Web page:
Bike riding is patriotic

In a world increasingly hampered by economic decline, which is itself hampered by energy decline, there are few things more patriotic than simply using less energy to do what you need and want to do. From turning off lights in daylight hours to eating more foods in their natural state to walking more and driving less, there are many fairly painless ways to use less energy and still enjoy a great life.

As you can tell from glancing around Lindsay’s List, bike riding is a passion of mine. Handily, it’s also a low energy way to get around while being a great way to keep in shape.

In honor of Independence Day, I’m celebrating the path toward Energy Independence (so to speak) by posting a gallery of found photos from around the web with patriotic looking bikes and their riders. I hope this will inspire you to consider the role of transportation and liquid fuels in your life and in the life of our nation.

Less dependence on oil (in a conscious way) will mean less pollution and healthier air, fewer wars of choice along with better national security, more ways to stay active and therefore stay fit, and more connection to a sustainable level of local community.

Almost everyone loves bike riding. If you don’t want to do it for utilitarian reasons at least do it for fun and join the biking revolution! Enjoy!

Old Glory

All decked out for the Fourth. Photo:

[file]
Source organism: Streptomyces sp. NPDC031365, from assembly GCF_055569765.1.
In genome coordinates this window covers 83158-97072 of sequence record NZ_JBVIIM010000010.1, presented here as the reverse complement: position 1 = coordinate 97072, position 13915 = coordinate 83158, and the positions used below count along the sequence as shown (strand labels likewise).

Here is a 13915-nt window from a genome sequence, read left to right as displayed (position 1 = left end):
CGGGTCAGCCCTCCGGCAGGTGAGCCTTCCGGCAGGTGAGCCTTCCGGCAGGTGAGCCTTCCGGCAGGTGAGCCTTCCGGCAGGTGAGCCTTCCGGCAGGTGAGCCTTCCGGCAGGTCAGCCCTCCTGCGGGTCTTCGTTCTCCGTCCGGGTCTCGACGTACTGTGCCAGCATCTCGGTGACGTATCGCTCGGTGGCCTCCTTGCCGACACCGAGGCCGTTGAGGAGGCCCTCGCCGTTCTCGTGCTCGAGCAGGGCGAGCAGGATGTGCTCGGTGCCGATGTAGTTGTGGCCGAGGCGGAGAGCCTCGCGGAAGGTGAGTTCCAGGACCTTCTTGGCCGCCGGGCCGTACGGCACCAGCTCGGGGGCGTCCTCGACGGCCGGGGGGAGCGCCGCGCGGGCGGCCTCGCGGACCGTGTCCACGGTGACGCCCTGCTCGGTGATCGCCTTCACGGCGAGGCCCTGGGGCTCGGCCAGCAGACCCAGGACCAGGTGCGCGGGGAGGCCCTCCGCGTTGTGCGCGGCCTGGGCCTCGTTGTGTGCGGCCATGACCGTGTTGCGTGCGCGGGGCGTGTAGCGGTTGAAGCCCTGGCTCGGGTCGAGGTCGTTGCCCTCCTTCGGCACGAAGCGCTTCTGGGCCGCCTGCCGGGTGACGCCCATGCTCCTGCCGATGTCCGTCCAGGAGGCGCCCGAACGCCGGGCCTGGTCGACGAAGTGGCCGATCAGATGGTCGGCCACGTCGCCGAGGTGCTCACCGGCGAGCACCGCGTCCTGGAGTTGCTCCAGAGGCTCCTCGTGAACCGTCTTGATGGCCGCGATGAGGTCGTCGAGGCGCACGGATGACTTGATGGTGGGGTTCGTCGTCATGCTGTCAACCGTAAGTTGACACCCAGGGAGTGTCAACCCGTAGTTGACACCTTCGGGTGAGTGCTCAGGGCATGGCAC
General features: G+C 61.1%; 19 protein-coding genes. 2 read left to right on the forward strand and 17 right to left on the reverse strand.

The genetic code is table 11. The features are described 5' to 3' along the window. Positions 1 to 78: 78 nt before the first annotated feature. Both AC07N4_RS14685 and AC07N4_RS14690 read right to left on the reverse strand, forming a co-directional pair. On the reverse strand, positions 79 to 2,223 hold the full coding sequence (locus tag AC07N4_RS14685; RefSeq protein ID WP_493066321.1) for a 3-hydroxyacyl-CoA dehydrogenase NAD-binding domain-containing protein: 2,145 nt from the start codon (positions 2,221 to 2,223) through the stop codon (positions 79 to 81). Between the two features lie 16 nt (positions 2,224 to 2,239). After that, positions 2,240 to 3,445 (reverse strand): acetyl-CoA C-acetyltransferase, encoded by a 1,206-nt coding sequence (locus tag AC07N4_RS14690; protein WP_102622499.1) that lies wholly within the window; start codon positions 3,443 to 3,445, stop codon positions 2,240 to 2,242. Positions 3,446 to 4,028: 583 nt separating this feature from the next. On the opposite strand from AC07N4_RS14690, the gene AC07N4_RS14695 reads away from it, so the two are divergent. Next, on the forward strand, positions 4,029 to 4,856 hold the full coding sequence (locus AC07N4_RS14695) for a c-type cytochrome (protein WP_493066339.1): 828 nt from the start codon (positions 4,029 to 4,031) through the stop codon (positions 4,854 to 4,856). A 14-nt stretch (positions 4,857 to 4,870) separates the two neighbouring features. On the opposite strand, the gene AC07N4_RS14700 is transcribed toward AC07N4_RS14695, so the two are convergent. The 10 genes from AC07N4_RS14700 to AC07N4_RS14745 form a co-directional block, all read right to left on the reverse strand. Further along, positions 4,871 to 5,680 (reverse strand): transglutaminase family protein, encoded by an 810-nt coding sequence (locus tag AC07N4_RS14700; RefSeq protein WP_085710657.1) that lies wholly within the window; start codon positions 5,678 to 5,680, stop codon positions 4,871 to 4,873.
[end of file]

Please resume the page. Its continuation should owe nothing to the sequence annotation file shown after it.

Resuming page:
Looking mighty patriotic, that! Photo:

Freedom Board

A DIY message board equating freedom with bicyles. Photo:

Freedom Bike

Biking is the patriotic way to save gas and live right. Photo:

Patriotic Streamers

How to and recycled too. Photo:

Bike Vote

The guys from get all activist-y for votes. Election year is next year. Is the next key demographic the bike vote? Photo: Vincent J. Brown via Flickr.

Decked Out

All decked out for the Fourth of July. Photo: 1m tlc via Flickr.

Girl bike patriot

Just throw on a red or blue skirt and go for a ride. Photo: Raffaella via Flickr.

Now get out there and ride!

–Lindsay Curren, Lindsay’s List

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About Lindsay Curren

Lindsay Curren has no intention of ending up the Scarlett O'Hara of the 21st century, dizzy and confused as neo-Rome burns. Instead, the Staunton, Virginia based writer, designer and high-heeled survivalist writes Lindsay's List, the women's conservation blog and edits Transition Voice, the online magazine on peak oil and the coming life of sweaty labor and, hopefully, nicer manners.

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